Book Review: Broken Angels

The following was my intriguing introduction to Broken Angels, an account of morally dubious happenings at Glastonbury Abbey in the 15th Century.

“Broken Angels is a true story. 

‘True’ in the sense that by the early C15, Glastonbury Abbey, one of the wealthiest and most important monasteries in Britain, had become a hotbed of gossip and rumour. There were tales of internal feuds and lax discipline, illicit sex, and several questionable ‘business’ deals. Even worse, there were numerous complaints about the abbot, John Chinnock.  

At last, King Henry IV and the Church hierarchy decided to act. In September 1408, the Archbishop of Canterbury, Thomas Arundel, visited Glastonbury with an entourage of influential men to resolve the situation.

The Archbishop’s visitation report still exists, but for the most part, it’s a list of punishments meted out, not the actual crimes. ‘Broken Angels’ uses that report and many of the people mentioned in it to imagine what was going on. Our story will take you back six hundred years to a time that’s often over-spiritualised and romanticised, but in reality was cruel and brutal, especially for the ordinary working people. “

The book is a short novella, written by Beth Webb and Mark Hutchinson, that brings to life the people who lived in, and worked around, Glastonbury Abbey during the late medieval period. It offers an evocative account of the times. 

Told from the point of view of Brother Bernard, an idealistic but still ambitious young Oxford graduate whose new master, the Archbishop of Canterbury, tasks him with seeking out those responsible for the degeneracy at Glastonbury Abbey. Despite personal misgivings, Brother Bernard is ordered to visit taverns and kitchens, to converse with those he encounters. He is to be his master’s spy and report back on findings.

The story brings to the fore the differences in circumstances of those born into privilege and those who struggle to survive. From differences in lighting – wax candles rather than rush lights – to fine food and wine, the abbey is shown to look after its own before serving the wider community. It was a time when tithes were demanded of the local population and the best produce taken. The poor could seek alms but were given the dregs.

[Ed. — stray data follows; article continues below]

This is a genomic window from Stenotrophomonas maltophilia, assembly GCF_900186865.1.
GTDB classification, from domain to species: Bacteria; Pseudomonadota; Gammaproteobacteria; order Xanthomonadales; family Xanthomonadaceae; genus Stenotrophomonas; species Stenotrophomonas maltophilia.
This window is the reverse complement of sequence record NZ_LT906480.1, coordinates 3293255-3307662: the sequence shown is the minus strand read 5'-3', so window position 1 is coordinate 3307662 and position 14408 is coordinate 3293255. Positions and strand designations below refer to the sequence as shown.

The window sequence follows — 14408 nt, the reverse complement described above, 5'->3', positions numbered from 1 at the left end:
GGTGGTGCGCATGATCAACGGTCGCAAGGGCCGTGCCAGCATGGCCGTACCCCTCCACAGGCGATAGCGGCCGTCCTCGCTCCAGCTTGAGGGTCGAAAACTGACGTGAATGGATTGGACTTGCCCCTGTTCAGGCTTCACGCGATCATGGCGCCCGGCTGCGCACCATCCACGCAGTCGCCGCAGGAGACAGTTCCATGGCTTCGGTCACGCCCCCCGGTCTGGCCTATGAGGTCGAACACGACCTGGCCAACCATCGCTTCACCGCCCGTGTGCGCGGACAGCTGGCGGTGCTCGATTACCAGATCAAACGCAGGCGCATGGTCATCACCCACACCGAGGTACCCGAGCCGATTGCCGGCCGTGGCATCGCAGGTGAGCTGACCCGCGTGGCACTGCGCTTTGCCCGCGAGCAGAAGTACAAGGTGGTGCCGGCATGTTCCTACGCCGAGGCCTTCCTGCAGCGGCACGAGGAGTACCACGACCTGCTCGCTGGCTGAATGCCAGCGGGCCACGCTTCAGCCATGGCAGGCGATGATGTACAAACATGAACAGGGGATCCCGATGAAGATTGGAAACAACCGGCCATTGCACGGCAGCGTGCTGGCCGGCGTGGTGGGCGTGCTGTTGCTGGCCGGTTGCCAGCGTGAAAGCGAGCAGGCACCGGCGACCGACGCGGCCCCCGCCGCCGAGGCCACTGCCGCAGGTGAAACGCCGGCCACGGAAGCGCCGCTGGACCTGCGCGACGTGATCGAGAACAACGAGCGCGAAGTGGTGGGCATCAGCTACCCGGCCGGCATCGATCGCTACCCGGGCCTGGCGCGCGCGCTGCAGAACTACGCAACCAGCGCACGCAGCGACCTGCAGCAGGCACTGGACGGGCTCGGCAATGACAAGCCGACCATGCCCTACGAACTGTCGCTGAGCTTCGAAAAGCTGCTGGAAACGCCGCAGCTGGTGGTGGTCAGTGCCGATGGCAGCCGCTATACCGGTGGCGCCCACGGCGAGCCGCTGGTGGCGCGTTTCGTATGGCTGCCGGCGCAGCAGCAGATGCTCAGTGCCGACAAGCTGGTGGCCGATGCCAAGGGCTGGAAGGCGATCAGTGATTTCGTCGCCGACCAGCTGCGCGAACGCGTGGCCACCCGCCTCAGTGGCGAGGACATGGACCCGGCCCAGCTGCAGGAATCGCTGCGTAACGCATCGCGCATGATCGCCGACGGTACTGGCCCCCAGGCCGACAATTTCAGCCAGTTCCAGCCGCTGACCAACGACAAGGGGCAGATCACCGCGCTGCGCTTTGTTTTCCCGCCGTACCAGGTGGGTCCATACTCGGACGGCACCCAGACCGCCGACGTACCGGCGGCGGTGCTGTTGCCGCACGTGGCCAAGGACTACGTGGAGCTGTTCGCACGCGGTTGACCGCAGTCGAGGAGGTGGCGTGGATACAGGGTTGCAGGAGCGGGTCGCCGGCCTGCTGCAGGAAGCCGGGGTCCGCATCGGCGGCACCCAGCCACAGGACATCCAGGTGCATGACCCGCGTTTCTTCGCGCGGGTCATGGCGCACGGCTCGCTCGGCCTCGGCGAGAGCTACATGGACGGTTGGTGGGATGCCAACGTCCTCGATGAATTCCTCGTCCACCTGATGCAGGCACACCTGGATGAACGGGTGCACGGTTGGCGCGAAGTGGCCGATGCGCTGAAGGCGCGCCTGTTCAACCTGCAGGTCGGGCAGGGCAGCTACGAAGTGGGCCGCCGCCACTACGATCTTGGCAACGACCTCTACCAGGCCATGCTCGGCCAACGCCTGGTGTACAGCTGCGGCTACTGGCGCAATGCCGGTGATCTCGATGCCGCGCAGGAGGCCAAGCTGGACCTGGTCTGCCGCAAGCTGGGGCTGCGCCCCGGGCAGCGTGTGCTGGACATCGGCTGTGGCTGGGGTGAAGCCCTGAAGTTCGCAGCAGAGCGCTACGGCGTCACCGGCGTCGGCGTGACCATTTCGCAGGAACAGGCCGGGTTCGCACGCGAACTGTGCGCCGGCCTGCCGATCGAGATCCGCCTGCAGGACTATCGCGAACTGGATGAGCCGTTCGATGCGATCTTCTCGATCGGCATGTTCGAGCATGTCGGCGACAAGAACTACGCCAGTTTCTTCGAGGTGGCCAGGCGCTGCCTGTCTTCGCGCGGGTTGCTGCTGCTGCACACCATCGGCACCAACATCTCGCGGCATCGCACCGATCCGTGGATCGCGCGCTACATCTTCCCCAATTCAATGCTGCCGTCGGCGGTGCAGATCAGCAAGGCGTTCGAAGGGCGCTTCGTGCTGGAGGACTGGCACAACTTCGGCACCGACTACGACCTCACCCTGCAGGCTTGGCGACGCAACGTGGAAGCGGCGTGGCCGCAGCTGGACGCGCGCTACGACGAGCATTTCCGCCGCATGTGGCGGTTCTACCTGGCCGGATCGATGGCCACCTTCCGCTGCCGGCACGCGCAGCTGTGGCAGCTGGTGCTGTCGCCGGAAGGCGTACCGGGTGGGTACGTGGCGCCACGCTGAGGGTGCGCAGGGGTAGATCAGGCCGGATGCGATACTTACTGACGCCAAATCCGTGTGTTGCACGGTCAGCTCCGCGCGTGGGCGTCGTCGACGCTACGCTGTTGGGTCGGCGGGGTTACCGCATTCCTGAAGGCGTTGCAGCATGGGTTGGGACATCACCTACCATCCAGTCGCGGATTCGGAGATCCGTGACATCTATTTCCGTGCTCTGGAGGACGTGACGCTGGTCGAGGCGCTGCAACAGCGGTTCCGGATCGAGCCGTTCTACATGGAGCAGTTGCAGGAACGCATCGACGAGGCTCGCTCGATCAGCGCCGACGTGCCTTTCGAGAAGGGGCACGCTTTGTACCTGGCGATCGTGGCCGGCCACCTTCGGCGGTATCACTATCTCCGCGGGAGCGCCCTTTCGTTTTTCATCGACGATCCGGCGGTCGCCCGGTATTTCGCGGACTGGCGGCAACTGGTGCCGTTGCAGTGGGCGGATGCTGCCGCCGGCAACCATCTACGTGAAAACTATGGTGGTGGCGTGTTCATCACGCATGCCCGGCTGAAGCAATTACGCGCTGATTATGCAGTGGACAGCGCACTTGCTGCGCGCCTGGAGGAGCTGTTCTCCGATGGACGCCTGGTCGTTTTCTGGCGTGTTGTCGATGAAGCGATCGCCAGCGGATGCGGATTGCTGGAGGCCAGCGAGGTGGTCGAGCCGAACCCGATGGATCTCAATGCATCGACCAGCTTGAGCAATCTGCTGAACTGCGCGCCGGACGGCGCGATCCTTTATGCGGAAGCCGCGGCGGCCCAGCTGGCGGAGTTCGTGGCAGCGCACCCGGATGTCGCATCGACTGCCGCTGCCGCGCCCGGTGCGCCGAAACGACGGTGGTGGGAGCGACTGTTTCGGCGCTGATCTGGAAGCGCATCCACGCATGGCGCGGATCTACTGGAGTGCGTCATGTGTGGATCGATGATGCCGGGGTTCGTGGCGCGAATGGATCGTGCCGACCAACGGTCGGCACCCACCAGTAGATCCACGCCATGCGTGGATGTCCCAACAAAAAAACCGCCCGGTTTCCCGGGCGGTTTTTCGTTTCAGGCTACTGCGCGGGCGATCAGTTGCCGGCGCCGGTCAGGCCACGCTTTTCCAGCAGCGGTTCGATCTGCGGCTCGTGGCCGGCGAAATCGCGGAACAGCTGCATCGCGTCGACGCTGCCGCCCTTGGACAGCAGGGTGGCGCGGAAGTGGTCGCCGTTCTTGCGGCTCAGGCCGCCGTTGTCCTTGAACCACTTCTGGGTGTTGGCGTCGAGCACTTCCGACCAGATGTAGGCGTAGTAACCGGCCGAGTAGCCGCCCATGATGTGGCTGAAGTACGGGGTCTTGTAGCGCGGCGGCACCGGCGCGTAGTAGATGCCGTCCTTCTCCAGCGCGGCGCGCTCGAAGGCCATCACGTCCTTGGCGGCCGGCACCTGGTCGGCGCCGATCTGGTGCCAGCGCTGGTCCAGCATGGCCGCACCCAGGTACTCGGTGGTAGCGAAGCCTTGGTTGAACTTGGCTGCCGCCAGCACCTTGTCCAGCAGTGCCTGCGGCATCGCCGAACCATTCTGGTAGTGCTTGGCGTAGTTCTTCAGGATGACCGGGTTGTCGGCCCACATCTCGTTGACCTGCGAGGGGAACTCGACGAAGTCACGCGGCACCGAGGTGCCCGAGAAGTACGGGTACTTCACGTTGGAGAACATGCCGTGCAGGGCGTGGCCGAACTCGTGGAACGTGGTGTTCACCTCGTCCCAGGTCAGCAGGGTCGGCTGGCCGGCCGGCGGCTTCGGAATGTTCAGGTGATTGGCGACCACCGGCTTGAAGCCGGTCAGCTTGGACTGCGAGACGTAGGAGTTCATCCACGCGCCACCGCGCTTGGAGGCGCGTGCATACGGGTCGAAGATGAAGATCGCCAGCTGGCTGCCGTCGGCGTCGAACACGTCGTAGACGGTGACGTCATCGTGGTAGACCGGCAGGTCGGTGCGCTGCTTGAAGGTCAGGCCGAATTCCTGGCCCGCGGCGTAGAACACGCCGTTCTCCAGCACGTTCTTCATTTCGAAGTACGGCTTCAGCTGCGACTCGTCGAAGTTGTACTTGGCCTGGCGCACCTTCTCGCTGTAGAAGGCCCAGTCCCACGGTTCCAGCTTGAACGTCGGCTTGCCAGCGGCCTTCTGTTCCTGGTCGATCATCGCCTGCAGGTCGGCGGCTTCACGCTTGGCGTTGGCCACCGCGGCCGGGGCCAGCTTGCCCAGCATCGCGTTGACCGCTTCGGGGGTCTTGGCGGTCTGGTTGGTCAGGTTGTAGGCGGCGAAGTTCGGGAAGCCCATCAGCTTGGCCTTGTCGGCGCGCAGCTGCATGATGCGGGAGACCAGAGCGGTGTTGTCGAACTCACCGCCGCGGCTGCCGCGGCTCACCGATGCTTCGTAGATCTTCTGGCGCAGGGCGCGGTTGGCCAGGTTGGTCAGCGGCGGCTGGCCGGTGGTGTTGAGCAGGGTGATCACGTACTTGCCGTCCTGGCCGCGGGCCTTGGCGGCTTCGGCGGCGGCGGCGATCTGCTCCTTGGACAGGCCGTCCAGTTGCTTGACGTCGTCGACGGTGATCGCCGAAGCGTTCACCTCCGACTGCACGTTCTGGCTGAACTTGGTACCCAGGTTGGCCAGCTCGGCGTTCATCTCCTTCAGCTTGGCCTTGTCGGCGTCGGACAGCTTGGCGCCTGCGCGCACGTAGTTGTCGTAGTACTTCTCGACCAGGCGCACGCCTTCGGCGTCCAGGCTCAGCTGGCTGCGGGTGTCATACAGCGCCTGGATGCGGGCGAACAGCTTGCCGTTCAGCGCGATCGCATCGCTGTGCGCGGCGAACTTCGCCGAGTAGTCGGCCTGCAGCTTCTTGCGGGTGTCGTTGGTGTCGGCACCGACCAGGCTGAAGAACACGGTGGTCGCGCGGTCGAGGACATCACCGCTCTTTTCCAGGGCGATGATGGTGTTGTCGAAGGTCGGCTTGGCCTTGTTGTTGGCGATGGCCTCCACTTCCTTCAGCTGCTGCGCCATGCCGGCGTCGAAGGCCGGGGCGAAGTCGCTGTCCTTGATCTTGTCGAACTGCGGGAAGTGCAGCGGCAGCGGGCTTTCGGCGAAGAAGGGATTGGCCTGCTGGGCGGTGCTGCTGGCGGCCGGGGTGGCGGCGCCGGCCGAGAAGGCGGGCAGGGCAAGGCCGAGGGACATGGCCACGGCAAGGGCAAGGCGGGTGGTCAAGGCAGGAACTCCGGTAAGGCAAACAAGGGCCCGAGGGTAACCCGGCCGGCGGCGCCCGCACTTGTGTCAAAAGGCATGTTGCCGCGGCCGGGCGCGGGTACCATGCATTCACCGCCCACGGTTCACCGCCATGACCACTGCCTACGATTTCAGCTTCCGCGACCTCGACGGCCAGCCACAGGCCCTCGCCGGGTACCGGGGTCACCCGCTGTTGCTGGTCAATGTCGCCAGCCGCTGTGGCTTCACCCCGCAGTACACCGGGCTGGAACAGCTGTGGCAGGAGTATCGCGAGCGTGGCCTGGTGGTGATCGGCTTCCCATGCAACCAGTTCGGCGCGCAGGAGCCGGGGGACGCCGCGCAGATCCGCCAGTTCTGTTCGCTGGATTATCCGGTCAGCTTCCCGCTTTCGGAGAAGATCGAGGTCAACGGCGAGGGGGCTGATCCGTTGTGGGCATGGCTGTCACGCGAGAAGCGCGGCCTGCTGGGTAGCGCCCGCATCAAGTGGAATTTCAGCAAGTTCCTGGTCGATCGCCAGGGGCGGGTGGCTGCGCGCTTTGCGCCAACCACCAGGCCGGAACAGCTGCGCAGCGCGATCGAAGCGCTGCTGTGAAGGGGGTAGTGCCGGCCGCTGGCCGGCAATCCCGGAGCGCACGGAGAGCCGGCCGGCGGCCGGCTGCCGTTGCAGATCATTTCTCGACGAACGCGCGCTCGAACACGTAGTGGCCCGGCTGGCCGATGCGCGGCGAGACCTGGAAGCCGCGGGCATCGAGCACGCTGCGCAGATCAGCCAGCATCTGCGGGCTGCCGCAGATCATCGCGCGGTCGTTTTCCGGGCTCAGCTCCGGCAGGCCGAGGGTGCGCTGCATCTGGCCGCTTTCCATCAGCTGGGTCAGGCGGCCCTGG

“most abbeys – not just this one – are filled with greedy men who like to live comfortably and help themselves to the best of everything”

Brother Bernard is unhappy to discover that many of the monks habitually use women for sex. The offering of such ‘favours’ is necessary for survival, especially when husbands die.

“Most of us are good girls, we don’t want to sin, but what’re we to do? We all got babies and grannies at home, all wailing for food and firewood.” 

Some of these women are treated well by the monks they service; others are taken advantage of and then discarded. 

The abbey hierarchy turns a blind eye, benefiting from the deals that are done alongside the carnal goings on. When someone from within Glastonbury speaks out, leading to the Archbishop of Canterbury’s visit and investigation, they are more eager to weed out whoever has broken ranks than to put a stop to the iniquitous activity.

It is interesting to note that there were similar visitations to other abbeys. In considering the much vaunted social support that was lost due to the dissolution of the monasteries, it is worth remembering that religious orders are not immune to the corruption of power and desire for personal comforts. 

The writing is styled to appeal to those with an interest in the history of the abbey but who may not wish to dig deep into the canon. The book is aimed at tourists passing through – it will be available to buy in the abbey shop when it reopens – but will also appeal to those seeking accessible chronicles of the place and period.